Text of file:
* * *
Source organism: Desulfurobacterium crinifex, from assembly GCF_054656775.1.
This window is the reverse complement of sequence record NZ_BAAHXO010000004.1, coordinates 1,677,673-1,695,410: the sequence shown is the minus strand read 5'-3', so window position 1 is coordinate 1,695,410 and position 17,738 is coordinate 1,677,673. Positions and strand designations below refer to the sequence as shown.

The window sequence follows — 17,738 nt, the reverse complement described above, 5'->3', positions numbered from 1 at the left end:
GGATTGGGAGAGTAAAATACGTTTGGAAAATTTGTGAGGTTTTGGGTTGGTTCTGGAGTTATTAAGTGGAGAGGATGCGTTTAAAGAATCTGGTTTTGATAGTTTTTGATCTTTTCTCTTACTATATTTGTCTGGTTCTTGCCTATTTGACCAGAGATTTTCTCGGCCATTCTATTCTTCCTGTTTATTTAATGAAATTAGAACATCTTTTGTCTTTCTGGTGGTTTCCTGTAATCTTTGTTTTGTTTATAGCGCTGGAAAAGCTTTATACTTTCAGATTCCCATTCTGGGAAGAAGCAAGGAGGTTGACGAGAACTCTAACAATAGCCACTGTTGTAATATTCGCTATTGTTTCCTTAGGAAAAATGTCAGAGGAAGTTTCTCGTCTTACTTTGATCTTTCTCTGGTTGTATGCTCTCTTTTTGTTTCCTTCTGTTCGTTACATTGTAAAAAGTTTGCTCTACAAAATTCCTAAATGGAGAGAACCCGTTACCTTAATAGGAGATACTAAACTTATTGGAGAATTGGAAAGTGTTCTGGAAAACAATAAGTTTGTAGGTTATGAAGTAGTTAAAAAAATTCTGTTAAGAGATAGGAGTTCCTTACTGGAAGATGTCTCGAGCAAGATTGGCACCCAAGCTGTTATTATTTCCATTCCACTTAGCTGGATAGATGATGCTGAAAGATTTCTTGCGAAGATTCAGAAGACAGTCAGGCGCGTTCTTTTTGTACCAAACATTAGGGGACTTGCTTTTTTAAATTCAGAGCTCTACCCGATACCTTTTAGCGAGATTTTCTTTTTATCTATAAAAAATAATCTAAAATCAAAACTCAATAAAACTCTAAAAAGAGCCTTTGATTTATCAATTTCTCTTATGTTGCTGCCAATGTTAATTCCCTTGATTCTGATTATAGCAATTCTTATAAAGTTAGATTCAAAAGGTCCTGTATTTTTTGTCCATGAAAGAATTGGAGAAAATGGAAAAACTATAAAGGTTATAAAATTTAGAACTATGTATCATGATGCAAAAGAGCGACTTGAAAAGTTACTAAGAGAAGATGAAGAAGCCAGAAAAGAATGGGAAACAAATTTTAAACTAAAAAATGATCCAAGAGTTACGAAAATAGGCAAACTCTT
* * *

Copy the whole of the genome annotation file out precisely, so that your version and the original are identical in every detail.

Source organism: Desulfurobacterium crinifex, from assembly GCF_054656775.1.
This window is the reverse complement of sequence record NZ_BAAHXO010000004.1, coordinates 1,677,673-1,695,410: the sequence shown is the minus strand read 5'-3', so window position 1 is coordinate 1,695,410 and position 17,738 is coordinate 1,677,673. Positions and strand designations below refer to the sequence as shown.

The window sequence follows — 17,738 nt, the reverse complement described above, 5'->3', positions numbered from 1 at the left end:
GGATTGGGAGAGTAAAATACGTTTGGAAAATTTGTGAGGTTTTGGGTTGGTTCTGGAGTTATTAAGTGGAGAGGATGCGTTTAAAGAATCTGGTTTTGATAGTTTTTGATCTTTTCTCTTACTATATTTGTCTGGTTCTTGCCTATTTGACCAGAGATTTTCTCGGCCATTCTATTCTTCCTGTTTATTTAATGAAATTAGAACATCTTTTGTCTTTCTGGTGGTTTCCTGTAATCTTTGTTTTGTTTATAGCGCTGGAAAAGCTTTATACTTTCAGATTCCCATTCTGGGAAGAAGCAAGGAGGTTGACGAGAACTCTAACAATAGCCACTGTTGTAATATTCGCTATTGTTTCCTTAGGAAAAATGTCAGAGGAAGTTTCTCGTCTTACTTTGATCTTTCTCTGGTTGTATGCTCTCTTTTTGTTTCCTTCTGTTCGTTACATTGTAAAAAGTTTGCTCTACAAAATTCCTAAATGGAGAGAACCCGTTACCTTAATAGGAGATACTAAACTTATTGGAGAATTGGAAAGTGTTCTGGAAAACAATAAGTTTGTAGGTTATGAAGTAGTTAAAAAAATTCTGTTAAGAGATAGGAGTTCCTTACTGGAAGATGTCTCGAGCAAGATTGGCACCCAAGCTGTTATTATTTCCATTCCACTTAGCTGGATAGATGATGCTGAAAGATTTCTTGCGAAGATTCAGAAGACAGTCAGGCGCGTTCTTTTTGTACCAAACATTAGGGGACTTGCTTTTTTAAATTCAGAGCTCTACCCGATACCTTTTAGCGAGATTTTCTTTTTATCTATAAAAAATAATCTAAAATCAAAACTCAATAAAACTCTAAAAAGAGCCTTTGATTTATCAATTTCTCTTATGTTGCTGCCAATGTTAATTCCCTTGATTCTGATTATAGCAATTCTTATAAAGTTAGATTCAAAAGGTCCTGTATTTTTTGTCCATGAAAGAATTGGAGAAAATGGAAAAACTATAAAGGTTATAAAATTTAGAACTATGTATCATGATGCAAAAGAGCGACTTGAAAAGTTACTAAGAGAAGATGAAGAAGCCAGAAAAGAATGGGAAACAAATTTTAAACTAAAAAATGATCCAAGAGTTACGAAAATAGGCAAACTCTT